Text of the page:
Important inorganic molecules

Water

Acids and bases, pH and buffers

Salts

Important organic molecules

Carbohydrates

Lipids

Proteins (enzymes)

Nucleic acids

ATP

Clinical application examples:  Radioisotopes and medicine; antacids and heartburn; enzyme denaturation with disease/fever

Cell overview  

Major organelles and functions

Plasma membrane

Transport mechanisms

Passive transport:  diffusion and osmosis

Active transport:  pumps, exchangers, vesicular transport

Protein synthesis

Cell cycle

Clinical application example:  Tonicity and the effect on red blood cells

Tissue overview

Epithelial tissue

Components and general function applicable to all epithelial tissue

Specific examples:  location and function

Connective tissue

Components and general function applicable to all connective tissue

Specific examples:  location and function

Muscular tissue

Components and general function applicable to all muscle tissue

Specific examples:  location and function

Nervous tissue

Components and general function applicable to all nervous tissue

Specific examples:  location and function

Four membranes

Cutaneous, mucous, serous, synovial

Clinical application examples:  pathology visualization; hyperplasia

Integumentary system

Components of the Integument

Skin

Epidermis and dermis

Layers, components and functions

Hypodermis

Skin color

Glands:  sweat and sebaceous

Hair and nails

Clinical application examples:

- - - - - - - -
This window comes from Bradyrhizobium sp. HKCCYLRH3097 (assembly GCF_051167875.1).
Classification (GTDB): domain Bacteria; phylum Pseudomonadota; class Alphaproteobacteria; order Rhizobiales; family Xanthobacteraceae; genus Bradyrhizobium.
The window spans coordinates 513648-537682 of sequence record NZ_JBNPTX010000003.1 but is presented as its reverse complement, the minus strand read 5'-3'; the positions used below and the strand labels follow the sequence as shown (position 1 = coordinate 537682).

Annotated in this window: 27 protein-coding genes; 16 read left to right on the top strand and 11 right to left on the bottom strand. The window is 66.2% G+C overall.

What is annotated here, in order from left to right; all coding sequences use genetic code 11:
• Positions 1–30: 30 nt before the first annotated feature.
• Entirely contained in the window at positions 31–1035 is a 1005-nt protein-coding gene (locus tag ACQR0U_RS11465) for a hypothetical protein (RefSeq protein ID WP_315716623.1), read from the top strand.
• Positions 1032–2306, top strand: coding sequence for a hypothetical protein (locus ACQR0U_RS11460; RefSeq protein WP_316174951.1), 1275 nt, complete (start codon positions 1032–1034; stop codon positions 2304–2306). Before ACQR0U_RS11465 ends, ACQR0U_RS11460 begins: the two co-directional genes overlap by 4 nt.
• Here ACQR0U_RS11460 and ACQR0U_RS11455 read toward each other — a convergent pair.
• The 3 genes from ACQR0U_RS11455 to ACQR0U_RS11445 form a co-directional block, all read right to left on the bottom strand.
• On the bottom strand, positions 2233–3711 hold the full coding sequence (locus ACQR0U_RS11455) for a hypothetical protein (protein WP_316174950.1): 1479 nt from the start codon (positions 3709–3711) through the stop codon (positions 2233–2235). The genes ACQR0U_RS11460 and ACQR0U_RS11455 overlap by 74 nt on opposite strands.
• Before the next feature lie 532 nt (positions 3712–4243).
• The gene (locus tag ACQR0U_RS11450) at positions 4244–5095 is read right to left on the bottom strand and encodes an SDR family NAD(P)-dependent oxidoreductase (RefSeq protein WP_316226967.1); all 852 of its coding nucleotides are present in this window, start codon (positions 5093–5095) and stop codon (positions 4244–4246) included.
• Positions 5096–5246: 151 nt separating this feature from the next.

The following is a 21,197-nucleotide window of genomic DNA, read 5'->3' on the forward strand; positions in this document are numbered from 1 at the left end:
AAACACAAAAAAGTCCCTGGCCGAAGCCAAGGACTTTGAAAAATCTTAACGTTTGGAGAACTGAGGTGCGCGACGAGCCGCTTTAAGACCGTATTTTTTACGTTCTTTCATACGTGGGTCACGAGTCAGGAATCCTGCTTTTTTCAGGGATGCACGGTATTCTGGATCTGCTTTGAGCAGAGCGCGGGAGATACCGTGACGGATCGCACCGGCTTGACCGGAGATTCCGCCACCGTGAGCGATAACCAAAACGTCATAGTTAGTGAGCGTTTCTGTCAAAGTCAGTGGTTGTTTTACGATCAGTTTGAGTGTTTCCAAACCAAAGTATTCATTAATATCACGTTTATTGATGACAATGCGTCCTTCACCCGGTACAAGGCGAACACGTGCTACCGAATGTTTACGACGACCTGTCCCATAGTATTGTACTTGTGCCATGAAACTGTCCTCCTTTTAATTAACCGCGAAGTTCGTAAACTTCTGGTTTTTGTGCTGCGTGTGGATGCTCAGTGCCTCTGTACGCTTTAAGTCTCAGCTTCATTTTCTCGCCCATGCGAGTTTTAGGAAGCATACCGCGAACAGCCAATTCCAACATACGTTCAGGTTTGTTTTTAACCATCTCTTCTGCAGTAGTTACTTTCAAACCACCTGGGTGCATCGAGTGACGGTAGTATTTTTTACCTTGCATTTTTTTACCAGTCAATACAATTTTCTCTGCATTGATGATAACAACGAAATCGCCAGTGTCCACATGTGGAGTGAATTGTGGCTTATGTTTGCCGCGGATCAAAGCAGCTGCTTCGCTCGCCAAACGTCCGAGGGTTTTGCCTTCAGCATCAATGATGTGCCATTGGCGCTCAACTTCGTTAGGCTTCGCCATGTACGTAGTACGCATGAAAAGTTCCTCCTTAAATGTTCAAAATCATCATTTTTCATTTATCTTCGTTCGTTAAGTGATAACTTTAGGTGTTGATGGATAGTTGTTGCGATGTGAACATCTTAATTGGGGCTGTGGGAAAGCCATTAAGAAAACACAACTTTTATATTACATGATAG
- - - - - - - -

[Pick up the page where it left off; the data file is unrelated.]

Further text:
1st, 2nd and 3rd degree burns

Skin cancers:  detection and treatments

Unit 2:  Bones, Joints and Muscles

Skeletal system

Overview of functions

Bone structure

Anatomy of a long bone

Osseous tissue

Compact bone vs. spongy bone

Bone growth and remodeling

Clinical application examples:  bone fracture and repair; osteoporosis

Axial skeleton

Appendicular skeleton

Joints

Fibrous, cartilaginous, synovial

structures and movements at each

Tendons vs. ligaments

Clinical application examples:  arthroscopy, joint dislocation

Muscle tissue

Overview of three tissue types and basic characteristics

Location, function and type of control

Skeletal muscle tissue

Structure (whole muscle  myofilaments)

Events at the neuromuscular junction

Excitation-Contraction coupling

Skeletal muscle fiber type

Sources of energy

Clinical application examples:  Rhabdomyolysis, tetanus

Major skeletal muscles and their actions

Unit 3:  Nervous System and Endocrine System

Nervous system

Overview and divisions

CNS vs. PNS

Afferent vs. Efferent